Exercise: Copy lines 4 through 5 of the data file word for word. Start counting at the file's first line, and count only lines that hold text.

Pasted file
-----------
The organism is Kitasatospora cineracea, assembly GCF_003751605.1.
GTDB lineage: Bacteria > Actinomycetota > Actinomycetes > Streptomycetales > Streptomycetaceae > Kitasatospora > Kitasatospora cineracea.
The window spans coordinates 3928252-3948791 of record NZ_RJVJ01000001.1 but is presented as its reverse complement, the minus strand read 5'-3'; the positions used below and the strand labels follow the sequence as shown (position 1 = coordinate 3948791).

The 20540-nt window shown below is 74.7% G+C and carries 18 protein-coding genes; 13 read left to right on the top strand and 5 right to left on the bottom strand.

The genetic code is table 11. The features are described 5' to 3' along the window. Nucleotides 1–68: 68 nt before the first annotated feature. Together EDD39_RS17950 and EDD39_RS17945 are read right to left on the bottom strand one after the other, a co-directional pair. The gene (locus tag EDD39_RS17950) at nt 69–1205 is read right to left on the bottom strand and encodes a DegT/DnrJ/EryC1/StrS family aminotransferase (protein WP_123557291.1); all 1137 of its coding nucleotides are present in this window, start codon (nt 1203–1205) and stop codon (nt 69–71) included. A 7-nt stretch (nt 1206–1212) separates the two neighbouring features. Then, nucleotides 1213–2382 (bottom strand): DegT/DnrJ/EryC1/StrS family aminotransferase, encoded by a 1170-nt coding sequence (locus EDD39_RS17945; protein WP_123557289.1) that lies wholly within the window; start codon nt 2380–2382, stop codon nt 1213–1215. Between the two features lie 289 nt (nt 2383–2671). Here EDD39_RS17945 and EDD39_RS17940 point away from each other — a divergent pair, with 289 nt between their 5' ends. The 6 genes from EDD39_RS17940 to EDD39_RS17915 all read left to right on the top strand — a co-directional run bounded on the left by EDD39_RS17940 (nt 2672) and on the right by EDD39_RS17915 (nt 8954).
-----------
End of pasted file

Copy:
The 20540-nt window shown below is 74.7% G+C and carries 18 protein-coding genes; 13 read left to right on the top strand and 5 right to left on the bottom strand.

The genetic code is table 11. The features are described 5' to 3' along the window. Nucleotides 1–68: 68 nt before the first annotated feature. Together EDD39_RS17950 and EDD39_RS17945 are read right to left on the bottom strand one after the other, a co-directional pair. The gene (locus tag EDD39_RS17950) at nt 69–1205 is read right to left on the bottom strand and encodes a DegT/DnrJ/EryC1/StrS family aminotransferase (protein WP_123557291.1); all 1137 of its coding nucleotides are present in this window, start codon (nt 1203–1205) and stop codon (nt 69–71) included. A 7-nt stretch (nt 1206–1212) separates the two neighbouring features. Then, nucleotides 1213–2382 (bottom strand): DegT/DnrJ/EryC1/StrS family aminotransferase, encoded by a 1170-nt coding sequence (locus EDD39_RS17945; protein WP_123557289.1) that lies wholly within the window; start codon nt 2380–2382, stop codon nt 1213–1215. Between the two features lie 289 nt (nt 2383–2671). Here EDD39_RS17945 and EDD39_RS17940 point away from each other — a divergent pair, with 289 nt between their 5' ends. The 6 genes from EDD39_RS17940 to EDD39_RS17915 all read left to right on the top strand — a co-directional run bounded on the left by EDD39_RS17940 (nt 2672) and on the right by EDD39_RS17915 (nt 8954).